Short Story Review: "The Tree" by H.P. Lovecraft
A traveler to Mount Maenlus in Arcadia notices an olive grove and a ruined villa with a large tomb. Among the olive grove is a particularly large, misshapen olive tree with roots growing into the tomb. It looks almost like man, or perhaps a man’s body distorted in death. The locals give it a wide berth, assuming it has some association with the dreaded Pan or one of his associates. But an old beekeeper tells the traveler a different story.
Many years before, there were two friends who were both gifted sculptors, Kalos and Musides. There was not the least bit of rivalry between them, but they were different in lifestyle. After work, Musides like to go drinking. Kalos stayed home, but sought solitude, away from even the slaves in the olive grove. Gossip had it that he conversed with spirits of the grove.
The Tyrant of Syracuse sent to Kalos and Musides, offering a prize to whichever one constructs the better statue of Tyché. Normally, in a competition those competing would do so in secret. The Tyrant wants Kalos and Musides to watch each other work in hopes of reinforcing and improving each’s efforts.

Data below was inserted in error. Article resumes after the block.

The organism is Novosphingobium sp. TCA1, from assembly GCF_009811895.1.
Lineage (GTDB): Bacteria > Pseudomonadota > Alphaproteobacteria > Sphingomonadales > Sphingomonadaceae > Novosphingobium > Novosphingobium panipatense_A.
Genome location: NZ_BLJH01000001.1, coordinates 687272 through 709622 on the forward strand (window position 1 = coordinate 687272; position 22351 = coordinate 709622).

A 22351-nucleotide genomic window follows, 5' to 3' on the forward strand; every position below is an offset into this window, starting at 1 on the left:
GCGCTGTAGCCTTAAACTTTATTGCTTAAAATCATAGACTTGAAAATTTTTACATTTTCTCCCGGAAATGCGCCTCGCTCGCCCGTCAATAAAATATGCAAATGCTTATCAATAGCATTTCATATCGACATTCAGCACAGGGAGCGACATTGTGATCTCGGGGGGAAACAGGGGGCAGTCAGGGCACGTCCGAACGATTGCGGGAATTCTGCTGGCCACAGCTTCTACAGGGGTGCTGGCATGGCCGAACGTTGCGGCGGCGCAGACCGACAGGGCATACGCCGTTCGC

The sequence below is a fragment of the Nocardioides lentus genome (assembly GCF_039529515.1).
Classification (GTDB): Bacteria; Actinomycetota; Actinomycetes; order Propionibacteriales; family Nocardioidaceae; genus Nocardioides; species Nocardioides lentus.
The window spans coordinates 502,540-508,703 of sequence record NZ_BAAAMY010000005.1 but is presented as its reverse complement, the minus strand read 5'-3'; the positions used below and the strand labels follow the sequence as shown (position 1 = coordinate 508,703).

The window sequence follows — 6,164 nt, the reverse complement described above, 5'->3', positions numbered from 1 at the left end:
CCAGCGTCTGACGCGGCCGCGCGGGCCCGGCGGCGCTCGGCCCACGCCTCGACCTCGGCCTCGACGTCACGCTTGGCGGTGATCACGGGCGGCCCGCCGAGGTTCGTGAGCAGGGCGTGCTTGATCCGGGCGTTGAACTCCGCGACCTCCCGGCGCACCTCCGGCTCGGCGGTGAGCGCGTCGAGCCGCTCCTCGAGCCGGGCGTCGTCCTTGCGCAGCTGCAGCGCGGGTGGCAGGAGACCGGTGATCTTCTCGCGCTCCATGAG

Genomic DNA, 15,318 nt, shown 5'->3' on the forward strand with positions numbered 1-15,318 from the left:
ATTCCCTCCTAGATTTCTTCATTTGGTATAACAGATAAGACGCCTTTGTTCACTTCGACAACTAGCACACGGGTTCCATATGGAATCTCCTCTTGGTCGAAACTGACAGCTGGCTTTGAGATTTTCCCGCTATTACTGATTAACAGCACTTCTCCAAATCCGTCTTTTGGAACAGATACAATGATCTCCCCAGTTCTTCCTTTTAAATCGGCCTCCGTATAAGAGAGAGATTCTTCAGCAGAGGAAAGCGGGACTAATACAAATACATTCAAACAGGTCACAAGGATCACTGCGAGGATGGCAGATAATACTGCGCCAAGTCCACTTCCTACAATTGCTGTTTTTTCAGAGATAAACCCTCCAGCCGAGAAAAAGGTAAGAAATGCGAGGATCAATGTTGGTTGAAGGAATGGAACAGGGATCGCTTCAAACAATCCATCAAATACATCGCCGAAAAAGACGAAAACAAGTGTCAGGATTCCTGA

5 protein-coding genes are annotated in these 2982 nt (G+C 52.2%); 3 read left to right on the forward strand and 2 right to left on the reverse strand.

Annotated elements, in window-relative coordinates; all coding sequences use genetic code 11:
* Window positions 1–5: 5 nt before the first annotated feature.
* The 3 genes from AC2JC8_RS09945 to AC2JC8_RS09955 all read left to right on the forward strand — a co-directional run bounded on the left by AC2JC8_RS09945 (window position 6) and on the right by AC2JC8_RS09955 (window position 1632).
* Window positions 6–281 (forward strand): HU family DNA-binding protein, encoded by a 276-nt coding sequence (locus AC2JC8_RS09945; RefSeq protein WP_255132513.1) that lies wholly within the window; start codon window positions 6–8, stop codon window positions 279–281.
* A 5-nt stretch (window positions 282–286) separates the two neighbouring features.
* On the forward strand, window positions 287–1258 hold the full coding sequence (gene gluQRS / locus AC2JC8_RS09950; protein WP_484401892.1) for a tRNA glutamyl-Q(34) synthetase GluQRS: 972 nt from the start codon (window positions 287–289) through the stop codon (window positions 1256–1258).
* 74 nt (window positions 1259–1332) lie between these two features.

In explicably, Kalos takes sick. Grief-stricken, Musides stays home to take care of him, not even letting the slaves near him. As he’s dying, Kalos asks Musides to plant an olive tree over him, but not to bother with a tomb…
This is a story of revenge, but it’s quite subtle. I had to read it twice before I caught what was going on. It’s quite sad, actually. Lovecraft uses his archaic English to tell the story but that doesn’t seem too out of place in a story that seems old and is about even older happenings. Like a lot of Lovecraft, this is not for everyone, but it is a nice little tale about revenge.
Title: “The Tree” written in 1920, first published in The Tryout , 7, No. 7 (October 1921)
Author: H. P. Lovecraft (1890-1937)
©2015 Denise Longrie